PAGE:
Adapted from the novel Babylon Babies by Maurice G. Dantec, Babylon A.D. stars Vin Diesel as Toorop, a mercinary hired to escort mysterious Aurora (Melanie Thierry) from Russia into New York City. Accompanying them is Sister Rebecca, played by the ever-wonderful Michelle Yeoh, a peaceful nun of the Noelite religion.
After that, I can't really tell you what the movie is about because 20th Century Fox cut the hell out of it. It's a jumble of action scenes and Vin Diesel grunts after about halfway through. In France, the film is at least ten minutes longer, though I've heard rumours of a two hour and ten minute version. Director and adapter Mathieu Kassovitz has stated publicly that Fox wrested control of the film from him and cut out the moral implications of the violence and you feel it, especially at the end. It's a mess. Absolutely hacked to pieces.
I've never read the book and I understand that Kassovitz took his own liberties with the film, including adding more of Sister Rebecca in order to have Michelle Yeoh in the film longer. To be honest, that was a brilliant move as she's the heart of the picture, especially in the Fox cut. I wish he'd gone with his original casting choice for Toorop, the brilliant Vincent Cassel, but I think that I'll reserve my judgments on Diesel's performance (and Melanie Thierry's) for when I see the cut that Kassovitz intended.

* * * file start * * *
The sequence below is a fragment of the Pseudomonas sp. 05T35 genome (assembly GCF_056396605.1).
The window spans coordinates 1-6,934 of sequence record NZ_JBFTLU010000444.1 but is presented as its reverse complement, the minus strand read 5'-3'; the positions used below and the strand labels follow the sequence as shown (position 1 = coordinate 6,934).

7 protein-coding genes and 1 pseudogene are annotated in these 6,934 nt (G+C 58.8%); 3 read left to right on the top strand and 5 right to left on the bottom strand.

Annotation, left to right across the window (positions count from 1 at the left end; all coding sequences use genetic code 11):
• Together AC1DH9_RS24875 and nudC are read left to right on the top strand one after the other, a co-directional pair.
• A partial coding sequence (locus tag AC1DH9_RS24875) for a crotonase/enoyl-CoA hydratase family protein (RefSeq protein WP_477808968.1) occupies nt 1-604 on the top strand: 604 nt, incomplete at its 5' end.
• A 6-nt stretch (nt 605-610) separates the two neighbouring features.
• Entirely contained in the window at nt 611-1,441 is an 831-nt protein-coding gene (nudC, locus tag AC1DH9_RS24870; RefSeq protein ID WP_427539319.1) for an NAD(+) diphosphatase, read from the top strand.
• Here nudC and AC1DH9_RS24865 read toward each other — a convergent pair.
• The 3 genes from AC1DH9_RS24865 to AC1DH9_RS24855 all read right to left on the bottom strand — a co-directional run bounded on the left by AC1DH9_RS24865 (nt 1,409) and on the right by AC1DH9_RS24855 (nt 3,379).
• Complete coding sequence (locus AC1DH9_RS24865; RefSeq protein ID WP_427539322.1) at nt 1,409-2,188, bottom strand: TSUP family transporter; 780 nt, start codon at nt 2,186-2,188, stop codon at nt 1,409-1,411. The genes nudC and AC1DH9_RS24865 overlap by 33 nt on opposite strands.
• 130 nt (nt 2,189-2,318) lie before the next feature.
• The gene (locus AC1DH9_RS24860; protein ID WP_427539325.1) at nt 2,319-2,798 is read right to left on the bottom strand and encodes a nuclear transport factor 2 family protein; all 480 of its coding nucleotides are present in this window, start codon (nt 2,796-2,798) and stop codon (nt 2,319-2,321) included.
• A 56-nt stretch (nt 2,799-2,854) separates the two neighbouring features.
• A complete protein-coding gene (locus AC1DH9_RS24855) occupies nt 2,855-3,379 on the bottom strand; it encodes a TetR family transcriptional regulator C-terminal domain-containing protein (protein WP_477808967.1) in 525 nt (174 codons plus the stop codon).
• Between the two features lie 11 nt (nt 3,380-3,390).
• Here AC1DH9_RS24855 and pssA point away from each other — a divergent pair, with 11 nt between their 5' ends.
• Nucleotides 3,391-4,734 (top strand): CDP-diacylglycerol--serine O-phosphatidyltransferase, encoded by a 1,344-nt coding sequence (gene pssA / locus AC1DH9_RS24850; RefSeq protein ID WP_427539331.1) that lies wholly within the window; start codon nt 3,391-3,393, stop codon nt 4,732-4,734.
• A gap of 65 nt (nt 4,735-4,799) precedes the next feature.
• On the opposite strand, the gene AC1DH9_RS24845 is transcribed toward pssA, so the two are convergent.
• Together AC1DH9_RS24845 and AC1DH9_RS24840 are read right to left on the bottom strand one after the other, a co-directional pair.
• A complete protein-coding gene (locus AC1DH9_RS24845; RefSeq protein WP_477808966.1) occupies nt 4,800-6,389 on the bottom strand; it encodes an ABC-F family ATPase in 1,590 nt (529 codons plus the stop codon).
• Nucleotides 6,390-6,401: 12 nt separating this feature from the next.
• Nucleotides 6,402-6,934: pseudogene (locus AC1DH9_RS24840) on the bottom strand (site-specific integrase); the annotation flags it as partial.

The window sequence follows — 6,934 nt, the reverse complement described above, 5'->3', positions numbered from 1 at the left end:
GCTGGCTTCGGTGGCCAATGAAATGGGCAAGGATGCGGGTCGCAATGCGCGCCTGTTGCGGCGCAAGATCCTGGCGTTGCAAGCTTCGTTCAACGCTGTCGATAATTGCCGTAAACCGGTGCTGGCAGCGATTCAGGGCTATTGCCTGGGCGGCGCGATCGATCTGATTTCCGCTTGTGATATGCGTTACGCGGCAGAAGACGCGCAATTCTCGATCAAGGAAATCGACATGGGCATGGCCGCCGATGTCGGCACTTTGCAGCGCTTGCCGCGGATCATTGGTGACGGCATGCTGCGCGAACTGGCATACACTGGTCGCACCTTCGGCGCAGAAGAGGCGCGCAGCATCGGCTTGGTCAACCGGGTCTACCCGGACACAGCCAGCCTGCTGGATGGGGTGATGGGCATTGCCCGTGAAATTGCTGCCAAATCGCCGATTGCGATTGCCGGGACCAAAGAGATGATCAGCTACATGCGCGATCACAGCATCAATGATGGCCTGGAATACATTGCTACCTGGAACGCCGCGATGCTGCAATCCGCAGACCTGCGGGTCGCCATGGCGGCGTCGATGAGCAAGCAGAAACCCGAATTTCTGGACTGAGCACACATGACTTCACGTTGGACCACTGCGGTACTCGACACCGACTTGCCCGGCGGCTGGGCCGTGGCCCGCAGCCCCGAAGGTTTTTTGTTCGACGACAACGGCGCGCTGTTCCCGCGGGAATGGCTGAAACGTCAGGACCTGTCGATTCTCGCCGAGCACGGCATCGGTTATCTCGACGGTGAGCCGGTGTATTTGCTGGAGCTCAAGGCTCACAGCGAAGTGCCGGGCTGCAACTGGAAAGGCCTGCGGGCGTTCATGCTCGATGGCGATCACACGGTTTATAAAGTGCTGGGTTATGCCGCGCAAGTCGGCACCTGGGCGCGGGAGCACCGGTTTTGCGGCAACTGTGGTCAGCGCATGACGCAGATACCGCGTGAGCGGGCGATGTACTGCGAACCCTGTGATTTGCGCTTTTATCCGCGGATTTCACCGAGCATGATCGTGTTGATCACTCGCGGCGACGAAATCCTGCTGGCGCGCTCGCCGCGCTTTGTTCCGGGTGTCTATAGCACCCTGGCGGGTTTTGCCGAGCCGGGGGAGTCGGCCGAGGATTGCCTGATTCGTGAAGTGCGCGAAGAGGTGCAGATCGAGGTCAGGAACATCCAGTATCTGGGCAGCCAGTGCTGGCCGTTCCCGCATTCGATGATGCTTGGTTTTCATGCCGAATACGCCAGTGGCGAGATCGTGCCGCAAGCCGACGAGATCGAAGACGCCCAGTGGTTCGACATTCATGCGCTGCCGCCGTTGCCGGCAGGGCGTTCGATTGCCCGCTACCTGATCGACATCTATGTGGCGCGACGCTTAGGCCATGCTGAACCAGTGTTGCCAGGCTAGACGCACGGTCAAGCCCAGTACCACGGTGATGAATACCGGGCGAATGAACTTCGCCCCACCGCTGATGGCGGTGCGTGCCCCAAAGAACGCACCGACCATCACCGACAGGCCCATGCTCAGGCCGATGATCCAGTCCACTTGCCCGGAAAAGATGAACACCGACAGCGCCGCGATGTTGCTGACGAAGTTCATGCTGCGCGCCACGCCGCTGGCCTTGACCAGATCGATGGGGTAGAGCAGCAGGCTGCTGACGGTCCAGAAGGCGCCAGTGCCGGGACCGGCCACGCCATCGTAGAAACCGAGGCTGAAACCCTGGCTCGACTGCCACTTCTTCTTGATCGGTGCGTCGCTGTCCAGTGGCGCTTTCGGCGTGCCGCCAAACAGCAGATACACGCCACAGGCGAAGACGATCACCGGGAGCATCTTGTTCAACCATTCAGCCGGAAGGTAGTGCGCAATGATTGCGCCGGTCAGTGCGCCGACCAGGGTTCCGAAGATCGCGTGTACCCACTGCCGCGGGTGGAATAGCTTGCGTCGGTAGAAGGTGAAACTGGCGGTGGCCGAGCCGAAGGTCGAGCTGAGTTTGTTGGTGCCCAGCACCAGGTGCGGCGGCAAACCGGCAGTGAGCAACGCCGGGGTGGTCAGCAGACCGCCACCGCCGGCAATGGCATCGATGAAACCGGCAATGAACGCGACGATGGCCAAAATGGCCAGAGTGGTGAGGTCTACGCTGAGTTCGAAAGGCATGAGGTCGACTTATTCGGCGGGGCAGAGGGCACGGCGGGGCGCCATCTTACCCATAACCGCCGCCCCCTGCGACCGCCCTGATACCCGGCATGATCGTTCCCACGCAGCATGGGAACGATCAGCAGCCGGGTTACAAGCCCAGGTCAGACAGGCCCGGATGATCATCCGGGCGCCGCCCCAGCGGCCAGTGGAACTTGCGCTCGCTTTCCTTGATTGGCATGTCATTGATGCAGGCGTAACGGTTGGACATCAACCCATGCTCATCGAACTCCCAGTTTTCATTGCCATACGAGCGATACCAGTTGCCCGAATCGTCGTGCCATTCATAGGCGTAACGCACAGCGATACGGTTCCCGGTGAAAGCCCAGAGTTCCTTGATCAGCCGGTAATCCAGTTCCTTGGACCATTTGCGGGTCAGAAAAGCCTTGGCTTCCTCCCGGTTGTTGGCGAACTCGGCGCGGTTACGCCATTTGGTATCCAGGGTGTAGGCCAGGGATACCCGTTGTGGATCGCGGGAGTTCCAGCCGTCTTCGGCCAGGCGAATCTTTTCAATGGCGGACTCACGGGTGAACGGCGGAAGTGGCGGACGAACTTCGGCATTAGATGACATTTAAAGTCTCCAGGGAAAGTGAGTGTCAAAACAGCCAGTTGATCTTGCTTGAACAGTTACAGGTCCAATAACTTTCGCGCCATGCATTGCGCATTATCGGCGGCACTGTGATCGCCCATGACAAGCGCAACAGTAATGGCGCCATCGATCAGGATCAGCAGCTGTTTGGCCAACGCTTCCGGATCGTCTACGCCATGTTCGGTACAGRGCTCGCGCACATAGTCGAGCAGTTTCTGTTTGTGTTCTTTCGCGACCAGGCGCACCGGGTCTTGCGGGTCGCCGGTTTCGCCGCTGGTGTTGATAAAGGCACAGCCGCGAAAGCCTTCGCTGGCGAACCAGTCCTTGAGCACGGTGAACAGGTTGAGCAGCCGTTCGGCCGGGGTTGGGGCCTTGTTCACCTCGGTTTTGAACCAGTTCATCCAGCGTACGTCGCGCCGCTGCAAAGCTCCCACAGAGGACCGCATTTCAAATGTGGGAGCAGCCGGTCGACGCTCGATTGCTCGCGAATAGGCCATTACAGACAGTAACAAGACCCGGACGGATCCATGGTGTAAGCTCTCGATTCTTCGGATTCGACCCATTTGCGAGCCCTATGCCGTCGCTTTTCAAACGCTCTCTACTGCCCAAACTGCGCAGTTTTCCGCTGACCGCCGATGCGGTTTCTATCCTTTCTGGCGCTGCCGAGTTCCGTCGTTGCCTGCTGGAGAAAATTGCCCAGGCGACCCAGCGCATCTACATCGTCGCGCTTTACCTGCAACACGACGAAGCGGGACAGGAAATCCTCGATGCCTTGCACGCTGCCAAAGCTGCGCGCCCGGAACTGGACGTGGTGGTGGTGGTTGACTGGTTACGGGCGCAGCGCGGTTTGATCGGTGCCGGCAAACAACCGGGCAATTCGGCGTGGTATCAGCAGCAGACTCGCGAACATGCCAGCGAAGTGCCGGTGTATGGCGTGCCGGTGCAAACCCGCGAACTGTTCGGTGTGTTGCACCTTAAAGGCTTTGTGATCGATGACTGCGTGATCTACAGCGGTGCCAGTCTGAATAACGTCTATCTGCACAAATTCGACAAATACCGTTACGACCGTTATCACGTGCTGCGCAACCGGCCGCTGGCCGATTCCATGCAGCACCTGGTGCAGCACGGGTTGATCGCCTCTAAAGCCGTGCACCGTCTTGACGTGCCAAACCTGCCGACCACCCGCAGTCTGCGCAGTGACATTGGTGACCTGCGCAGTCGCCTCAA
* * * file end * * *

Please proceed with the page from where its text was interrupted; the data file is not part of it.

Fox has a long history of interferring with their directors. Alien3 is possibly the best example of their butting in. The workprint version of Alien3, included with the Quadrilogy, is much better than the theatrical. I only ever watch the workprint version, which wasn't ever completed because David Fincher was removed before he could oversee the final touches needed.
If you're only looking for action, cool set design, great cinematography and okay music, then go see this flick. If you were hoping for the story that comes with the name Babylon Babies, then don't bother until Mathieu Kassovitz's version is released.